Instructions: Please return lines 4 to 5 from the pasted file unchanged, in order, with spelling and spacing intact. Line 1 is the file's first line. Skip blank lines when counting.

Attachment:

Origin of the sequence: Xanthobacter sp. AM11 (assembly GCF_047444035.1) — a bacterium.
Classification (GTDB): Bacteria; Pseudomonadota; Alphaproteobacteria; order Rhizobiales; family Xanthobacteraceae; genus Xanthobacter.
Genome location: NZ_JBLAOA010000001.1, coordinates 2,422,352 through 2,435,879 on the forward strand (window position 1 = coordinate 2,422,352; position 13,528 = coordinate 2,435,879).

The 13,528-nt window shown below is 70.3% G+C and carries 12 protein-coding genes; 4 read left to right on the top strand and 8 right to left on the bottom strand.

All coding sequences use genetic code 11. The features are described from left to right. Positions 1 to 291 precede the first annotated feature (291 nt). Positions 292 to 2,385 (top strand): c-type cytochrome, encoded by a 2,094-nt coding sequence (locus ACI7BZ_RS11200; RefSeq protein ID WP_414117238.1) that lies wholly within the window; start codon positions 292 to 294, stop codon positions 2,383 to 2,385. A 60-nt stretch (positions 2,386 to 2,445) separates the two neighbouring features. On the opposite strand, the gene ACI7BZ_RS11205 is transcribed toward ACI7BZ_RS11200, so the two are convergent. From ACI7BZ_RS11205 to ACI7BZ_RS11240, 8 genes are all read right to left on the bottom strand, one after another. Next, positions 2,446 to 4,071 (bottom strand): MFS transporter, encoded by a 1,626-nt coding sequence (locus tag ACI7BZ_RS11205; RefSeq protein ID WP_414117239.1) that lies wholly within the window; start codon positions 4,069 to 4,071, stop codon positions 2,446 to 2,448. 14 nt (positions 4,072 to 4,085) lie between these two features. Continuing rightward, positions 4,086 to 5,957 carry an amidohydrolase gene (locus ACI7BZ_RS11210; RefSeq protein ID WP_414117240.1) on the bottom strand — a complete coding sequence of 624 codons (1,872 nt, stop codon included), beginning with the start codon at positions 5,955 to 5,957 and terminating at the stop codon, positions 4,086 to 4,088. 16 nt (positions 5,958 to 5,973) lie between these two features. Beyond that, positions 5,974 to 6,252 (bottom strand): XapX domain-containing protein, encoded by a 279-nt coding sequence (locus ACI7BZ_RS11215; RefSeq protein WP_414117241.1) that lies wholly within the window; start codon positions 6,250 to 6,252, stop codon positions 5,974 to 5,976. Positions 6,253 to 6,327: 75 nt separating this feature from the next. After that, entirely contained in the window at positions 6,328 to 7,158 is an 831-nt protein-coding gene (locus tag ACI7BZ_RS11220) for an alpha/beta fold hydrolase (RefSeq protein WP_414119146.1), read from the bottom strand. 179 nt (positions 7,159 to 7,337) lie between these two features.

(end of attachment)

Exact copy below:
The 13,528-nt window shown below is 70.3% G+C and carries 12 protein-coding genes; 4 read left to right on the top strand and 8 right to left on the bottom strand.

All coding sequences use genetic code 11. The features are described from left to right. Positions 1 to 291 precede the first annotated feature (291 nt). Positions 292 to 2,385 (top strand): c-type cytochrome, encoded by a 2,094-nt coding sequence (locus ACI7BZ_RS11200; RefSeq protein ID WP_414117238.1) that lies wholly within the window; start codon positions 292 to 294, stop codon positions 2,383 to 2,385. A 60-nt stretch (positions 2,386 to 2,445) separates the two neighbouring features. On the opposite strand, the gene ACI7BZ_RS11205 is transcribed toward ACI7BZ_RS11200, so the two are convergent. From ACI7BZ_RS11205 to ACI7BZ_RS11240, 8 genes are all read right to left on the bottom strand, one after another. Next, positions 2,446 to 4,071 (bottom strand): MFS transporter, encoded by a 1,626-nt coding sequence (locus tag ACI7BZ_RS11205; RefSeq protein ID WP_414117239.1) that lies wholly within the window; start codon positions 4,069 to 4,071, stop codon positions 2,446 to 2,448. 14 nt (positions 4,072 to 4,085) lie between these two features. Continuing rightward, positions 4,086 to 5,957 carry an amidohydrolase gene (locus ACI7BZ_RS11210; RefSeq protein ID WP_414117240.1) on the bottom strand — a complete coding sequence of 624 codons (1,872 nt, stop codon included), beginning with the start codon at positions 5,955 to 5,957 and terminating at the stop codon, positions 4,086 to 4,088. 16 nt (positions 5,958 to 5,973) lie between these two features. Beyond that, positions 5,974 to 6,252 (bottom strand): XapX domain-containing protein, encoded by a 279-nt coding sequence (locus ACI7BZ_RS11215; RefSeq protein WP_414117241.1) that lies wholly within the window; start codon positions 6,250 to 6,252, stop codon positions 5,974 to 5,976. Positions 6,253 to 6,327: 75 nt separating this feature from the next. After that, entirely contained in the window at positions 6,328 to 7,158 is an 831-nt protein-coding gene (locus tag ACI7BZ_RS11220) for an alpha/beta fold hydrolase (RefSeq protein WP_414119146.1), read from the bottom strand. 179 nt (positions 7,159 to 7,337) lie between these two features.